By the end of the finale, Graham is out, Dan Sullivan and his wife Steph (Hope Davis) watch as Becca is lead away in handcuffs after her trial and Eric appears to be continuing his lifestyle and despite all that has happened Leyland continues as an institution of privilege with an new headmaster.

Taylor is asked, poignantly, whether he accepts or rejects that which has been presented to him. The episode ends as the two lads whose fates are so closely intertwined each consider their next move.

American Crime should garner another group of Emmys come award time.  This harsh and often difficult to watch drama contained powerhouse performances, a storyline that was impossible not to get caught up in and an ending that aped real life perfectly.

Quality television of the finest sort.  And John Ridley as well as the  ABC, another season of American Crime if you please.

American Crime: Episode 206 – A Tale of Two Schools (Review)

In episode six of season two, American Crime deals with a lot of issues. In essence, however, it really is turning into a tale of two schools.


In episode six of season two, American Crime deals with a lot of issues. In essence, however, it really is turning into a tale of two schools. Each of the educational institutes has issues, one with race, the other with sexuality. While Leyland is at the forefront, with the rape causing ripples that are turning into tsunamis, Thurgood Marshall and its beleaguered principle are fighting to keep things from getting worse.

The title of this episode could be called confrontation as that is the key theme throughout. The Hispanic students are confronting the entire school system at Thurgood Marshall, Taylor is confronting his issues, Terri LaCroix (Regina Kingconfronts Anne Blaine, Taylor’s mother and Michael LaCroix wants his cop buddy to confront Anne as well.

Meanwhile, Eric is feeling the brunt of Leslie Graham’s theme of misdirection, meant to protect the school, and Coach Sullivan is forced to confront, there is that word again, his own feelings about what Leslie is trying to do, which is avoid the truth.

In some instances, the whole Eric debacle proves that in high school sports and the minefield that is teen America, homophobia is alive and well. While Kevin LaCroix is willing to accept Eric’s gayness, his teammates are not so ready to live with his coming out.  Granted they all agree to attack Taylor, for being a little “b*tch” but that feels very similar to Leslie Graham’s ploy of misdirection.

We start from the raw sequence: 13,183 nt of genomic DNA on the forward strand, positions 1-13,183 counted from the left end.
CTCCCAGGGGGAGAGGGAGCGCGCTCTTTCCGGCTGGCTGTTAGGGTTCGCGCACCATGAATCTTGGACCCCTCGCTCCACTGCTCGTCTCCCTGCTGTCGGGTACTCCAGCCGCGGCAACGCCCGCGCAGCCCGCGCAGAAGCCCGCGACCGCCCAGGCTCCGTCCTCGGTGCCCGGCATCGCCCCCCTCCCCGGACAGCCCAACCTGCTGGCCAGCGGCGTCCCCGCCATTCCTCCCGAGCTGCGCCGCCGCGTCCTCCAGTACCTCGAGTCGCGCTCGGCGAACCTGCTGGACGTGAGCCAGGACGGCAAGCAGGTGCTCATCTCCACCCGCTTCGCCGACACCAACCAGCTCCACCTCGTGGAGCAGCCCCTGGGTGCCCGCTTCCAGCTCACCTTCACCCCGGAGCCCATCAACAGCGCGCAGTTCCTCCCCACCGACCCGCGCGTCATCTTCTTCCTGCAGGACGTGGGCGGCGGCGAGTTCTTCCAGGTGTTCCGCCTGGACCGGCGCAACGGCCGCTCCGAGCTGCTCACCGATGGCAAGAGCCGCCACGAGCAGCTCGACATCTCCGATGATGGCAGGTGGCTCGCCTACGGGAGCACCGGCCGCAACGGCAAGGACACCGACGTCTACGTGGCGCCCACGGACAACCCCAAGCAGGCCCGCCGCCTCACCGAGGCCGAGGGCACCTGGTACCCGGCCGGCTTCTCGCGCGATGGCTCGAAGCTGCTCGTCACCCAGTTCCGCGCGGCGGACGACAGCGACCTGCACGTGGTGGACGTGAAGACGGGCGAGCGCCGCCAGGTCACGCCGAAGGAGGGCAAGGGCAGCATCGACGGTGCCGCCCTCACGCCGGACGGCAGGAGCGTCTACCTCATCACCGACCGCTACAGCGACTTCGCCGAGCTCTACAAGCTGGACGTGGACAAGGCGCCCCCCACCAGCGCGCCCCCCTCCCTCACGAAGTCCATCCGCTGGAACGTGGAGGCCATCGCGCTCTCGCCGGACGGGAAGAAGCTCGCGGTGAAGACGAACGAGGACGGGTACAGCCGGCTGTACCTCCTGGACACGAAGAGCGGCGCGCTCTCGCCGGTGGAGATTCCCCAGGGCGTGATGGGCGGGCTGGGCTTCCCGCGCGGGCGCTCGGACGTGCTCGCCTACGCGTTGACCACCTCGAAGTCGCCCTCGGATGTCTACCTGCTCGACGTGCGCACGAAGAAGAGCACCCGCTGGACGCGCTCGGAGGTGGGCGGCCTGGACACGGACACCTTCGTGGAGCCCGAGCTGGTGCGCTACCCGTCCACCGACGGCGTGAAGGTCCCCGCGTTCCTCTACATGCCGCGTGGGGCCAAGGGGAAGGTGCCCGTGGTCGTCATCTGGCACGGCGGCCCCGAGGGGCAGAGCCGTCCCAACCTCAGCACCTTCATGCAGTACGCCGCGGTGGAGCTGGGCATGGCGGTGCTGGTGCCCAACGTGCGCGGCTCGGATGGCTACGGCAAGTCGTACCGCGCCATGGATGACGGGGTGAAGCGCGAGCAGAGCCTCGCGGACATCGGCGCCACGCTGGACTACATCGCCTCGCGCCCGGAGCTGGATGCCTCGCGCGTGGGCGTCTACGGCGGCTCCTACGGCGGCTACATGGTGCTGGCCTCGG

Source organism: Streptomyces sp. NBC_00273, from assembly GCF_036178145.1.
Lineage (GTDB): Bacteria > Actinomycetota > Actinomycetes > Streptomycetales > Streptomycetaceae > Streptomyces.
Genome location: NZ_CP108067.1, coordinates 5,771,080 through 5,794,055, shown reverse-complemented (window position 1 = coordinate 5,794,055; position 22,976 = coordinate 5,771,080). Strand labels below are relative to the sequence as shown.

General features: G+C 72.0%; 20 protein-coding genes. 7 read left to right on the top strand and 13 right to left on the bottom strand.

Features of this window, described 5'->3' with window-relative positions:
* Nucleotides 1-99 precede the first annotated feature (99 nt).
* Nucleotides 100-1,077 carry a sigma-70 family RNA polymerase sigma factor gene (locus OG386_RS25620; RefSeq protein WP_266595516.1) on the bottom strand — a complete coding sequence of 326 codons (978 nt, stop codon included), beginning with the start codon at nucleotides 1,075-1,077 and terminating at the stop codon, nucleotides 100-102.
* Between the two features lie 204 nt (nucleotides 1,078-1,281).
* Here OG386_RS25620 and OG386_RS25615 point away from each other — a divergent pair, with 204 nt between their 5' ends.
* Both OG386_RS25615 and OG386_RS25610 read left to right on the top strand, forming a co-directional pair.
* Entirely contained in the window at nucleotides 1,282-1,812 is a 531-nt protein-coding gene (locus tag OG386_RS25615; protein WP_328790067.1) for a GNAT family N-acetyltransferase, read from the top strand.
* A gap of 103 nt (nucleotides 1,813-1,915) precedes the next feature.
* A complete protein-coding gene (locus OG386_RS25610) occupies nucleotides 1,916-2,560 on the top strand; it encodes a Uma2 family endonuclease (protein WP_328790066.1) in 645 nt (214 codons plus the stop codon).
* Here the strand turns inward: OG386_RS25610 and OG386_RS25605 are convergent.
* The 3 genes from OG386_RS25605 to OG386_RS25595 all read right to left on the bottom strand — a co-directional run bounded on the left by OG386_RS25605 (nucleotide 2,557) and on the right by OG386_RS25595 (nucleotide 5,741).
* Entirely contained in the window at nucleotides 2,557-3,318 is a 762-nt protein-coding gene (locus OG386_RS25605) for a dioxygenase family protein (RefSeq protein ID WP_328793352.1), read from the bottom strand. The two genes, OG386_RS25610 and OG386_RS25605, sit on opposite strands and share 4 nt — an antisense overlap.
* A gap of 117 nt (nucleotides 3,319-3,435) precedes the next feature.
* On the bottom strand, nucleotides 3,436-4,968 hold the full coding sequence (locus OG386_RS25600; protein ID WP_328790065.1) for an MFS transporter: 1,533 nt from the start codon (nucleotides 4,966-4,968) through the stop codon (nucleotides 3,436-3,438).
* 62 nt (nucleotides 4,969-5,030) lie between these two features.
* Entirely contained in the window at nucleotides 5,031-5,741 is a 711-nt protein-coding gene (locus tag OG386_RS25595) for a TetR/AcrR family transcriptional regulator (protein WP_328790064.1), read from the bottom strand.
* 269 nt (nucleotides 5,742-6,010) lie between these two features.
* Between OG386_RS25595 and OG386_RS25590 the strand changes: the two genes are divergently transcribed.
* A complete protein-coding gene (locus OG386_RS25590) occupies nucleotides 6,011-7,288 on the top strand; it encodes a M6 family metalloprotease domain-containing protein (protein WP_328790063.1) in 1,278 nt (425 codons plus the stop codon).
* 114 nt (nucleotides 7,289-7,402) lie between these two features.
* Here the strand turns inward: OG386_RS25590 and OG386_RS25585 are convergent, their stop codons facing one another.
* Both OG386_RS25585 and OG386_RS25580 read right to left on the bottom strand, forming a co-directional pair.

After watching the basketball game, it is clear that if not for Coach Sullivan’s guidance the players would have little problem beating the hell out of Eric.  Although it may well be that all this hostility has more to do with Eric’s total lack of personality than his sexuality.

Anne Blaine  (Lili Taylor) has shifted her direction and wearing her angry mother-bear hat wants the school and Graham to suffer publicly for their handling of her son’s attack.  As Leslie herself admits, Blaine wants the school to bleed.  It is easy to side with Anne, after all, Graham went from marginally supportive at the beginning to threatening when Blaine refused to drop it.

Terri LaCroix has proven that money cannot buy everything, although it did keep her from getting arrested when she confronted Anne Blaine at her workplace and called her underage son a “whore.”  LaCroix, who seems to be unable to understand that her 18 year-old adult son is no longer a child, would never allow this type of behavior from the mother of another child.

Terri LaCroix goes after Anne Blaine at work.

Over at Thurgood Marshall, Dixon has to confront angry parents who question his own motives for having their protesting children declared truant.  To give the principal credit, he is attempting to address the problem unlike Graham over at Leyland.

Watching the headmaster’s behavior, disregarding the woman’s  compulsive hand washing after each meeting where she continues her misdirection attack of the Blaine/Tanner issue,  it is pretty clear that this manipulative woman is heading for a meltdown.

What is also apparent is that she may take Dan Sullivan (Timothy Hutton) down with her. As all the adults struggle to deal with the issues at hand; rape, sexual identity, questions of responsibility, racism and refusal to address the real problem, the kids are also having trouble dealing with events.